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1500 miles to lose the fear of being Undocumented

May 13, 2010

“It took me 15 hundred miles to lose the fear of being undocumented.” – Carlos Roa

Today Gaby Pacheco, Carlos Roa, Felipe Matos, and Juan Rodriguez, arrived in their hometown, Miami, after being away for almost five months on their 1500 mile journey called the Trail of DREAMs. On January 1, 2010, these four immigrant students from Miami set off to Washington, DC on foot! Their uplifting journey educated communities along the way about the contributions of immigrants to the United States and shone a spotlight on the pain caused by our country’s broken immigration system. I was fortunate to help them run this campaign through my work at Presente.org, joining them on their walk during various times.

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Trail of Dreams arriving to DC on April 28th. Picture from the NY Times – Read full story here

In DC, they showed up at the White House with other undocumented students, to demand that Obama take immediate action to stop the deportations of students like them. “Our dream is the opportunity to fully participate in and give back to the only country we know as home, and not live in constant fear that we will be sent away,” said Felipe Matos, one of the walkers “We have been waiting for years to speak up about our situation as immigrant students. President Obama, we cannot wait any longer!”

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Walkers in DC during the May 1 Protests. Photo by Carlos Quiroz

Their walk reminded us all of the real human cost of a failed immigration policy – beyond the numbers and quotas – there are the experiences of the millions of immigrants who live in the shadows. Unknown numbers of people die trekking through the extreme conditions of the desert. Mothers and fathers leave their families in their best attempts to provide for their children. Young immigrants, who were brought as children to the U.S, live in extreme fear of being deported to countries they barely know. It is these human stories that we can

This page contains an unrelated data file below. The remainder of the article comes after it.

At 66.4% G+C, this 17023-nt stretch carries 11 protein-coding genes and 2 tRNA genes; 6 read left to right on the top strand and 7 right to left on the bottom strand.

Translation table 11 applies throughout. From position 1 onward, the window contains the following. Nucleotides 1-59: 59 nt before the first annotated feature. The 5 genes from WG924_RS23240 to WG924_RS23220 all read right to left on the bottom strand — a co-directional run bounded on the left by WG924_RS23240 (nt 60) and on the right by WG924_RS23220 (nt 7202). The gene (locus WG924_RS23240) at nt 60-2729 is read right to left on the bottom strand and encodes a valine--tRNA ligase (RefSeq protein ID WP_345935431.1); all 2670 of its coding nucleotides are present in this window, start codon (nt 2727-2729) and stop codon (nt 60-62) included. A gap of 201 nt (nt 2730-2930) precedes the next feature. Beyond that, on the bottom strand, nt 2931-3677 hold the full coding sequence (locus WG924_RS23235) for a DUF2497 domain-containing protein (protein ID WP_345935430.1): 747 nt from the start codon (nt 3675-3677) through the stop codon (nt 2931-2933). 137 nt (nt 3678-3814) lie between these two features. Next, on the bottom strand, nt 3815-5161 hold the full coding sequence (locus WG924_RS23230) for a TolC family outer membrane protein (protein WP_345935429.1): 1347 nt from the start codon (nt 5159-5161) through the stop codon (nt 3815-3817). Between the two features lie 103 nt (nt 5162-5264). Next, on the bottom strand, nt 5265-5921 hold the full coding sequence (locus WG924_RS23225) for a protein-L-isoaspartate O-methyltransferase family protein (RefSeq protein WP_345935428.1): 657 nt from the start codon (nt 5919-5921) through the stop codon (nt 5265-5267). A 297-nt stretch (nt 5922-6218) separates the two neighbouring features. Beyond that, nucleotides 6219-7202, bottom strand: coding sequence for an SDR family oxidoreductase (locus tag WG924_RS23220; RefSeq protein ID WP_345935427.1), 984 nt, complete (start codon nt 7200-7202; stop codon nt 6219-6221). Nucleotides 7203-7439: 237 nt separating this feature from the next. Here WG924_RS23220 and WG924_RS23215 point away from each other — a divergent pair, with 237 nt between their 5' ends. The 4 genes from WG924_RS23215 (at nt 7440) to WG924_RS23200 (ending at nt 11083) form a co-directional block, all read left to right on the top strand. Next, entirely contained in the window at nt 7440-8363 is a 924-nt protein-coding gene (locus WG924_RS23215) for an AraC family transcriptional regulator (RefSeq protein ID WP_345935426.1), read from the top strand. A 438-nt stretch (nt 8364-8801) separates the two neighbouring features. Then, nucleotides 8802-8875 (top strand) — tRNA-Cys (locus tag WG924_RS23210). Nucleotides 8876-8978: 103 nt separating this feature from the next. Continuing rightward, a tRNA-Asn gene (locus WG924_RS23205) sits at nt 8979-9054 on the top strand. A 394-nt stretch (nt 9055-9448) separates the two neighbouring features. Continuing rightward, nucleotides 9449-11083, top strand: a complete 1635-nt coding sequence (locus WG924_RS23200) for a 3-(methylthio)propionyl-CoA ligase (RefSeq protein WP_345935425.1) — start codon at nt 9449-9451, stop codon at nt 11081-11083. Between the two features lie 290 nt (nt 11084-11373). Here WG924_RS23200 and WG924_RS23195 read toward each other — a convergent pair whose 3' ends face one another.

share, that can begin to shift the minds of the public. This is one of the reasons I became involved in the Trail of Dreams as an organizer and artist – to share with people around the country, the story of Gaby, Carlos, Juan and Felipe.

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Arrest action in front of White House on May 1, 2010. Photo by Carlos Quiroz

Its time that we all hold Obama accountable.

He can put an immediate stop to the human suffering we are witnessing in immigrant communities around the country. While his administration offered us some hope in 2009 around around immigration reform, the political climate for immigrants is spiraling out of control. In Obama’s first year of office, 400,000 people have been deported, more than any single year of the Bush administration. An immigration bill has yet to be introduced in the Senate. The Department of Homeland Security continues to expand domestic programs like 287G. The recent passage of a draconian state law, SB1070, in Arizona, reflects a shift towards extremist policies.

“Most importantly, Obama’s ICE continues to deport immigrants–family members of citizens, Dream-eligible students, workers, homeowners, taxpayers–at a rate of 1,000 a day.” explains Citizen Orange.(read more)

We are a crucial turning point in the immigrant rights movement, and I trust that young immigrants will lead us in challenging even Obama & the Democrats, who are speaking out of both sides of their mouth. As the walkers on the Trail of Dreams exemplified, we can all be “Undocumented and Unafraid.” Young immigrants represent a bridge to both cultures, being that many of them have grown up here and view this country as their home.

Please join me in asking the Obama Administration to immediately end the deportation of students eligible for the DREAM Act.

Gaby, Juan, Felipe & Carlos – you are home! Your home is everywhere because you are the people’s warriors.

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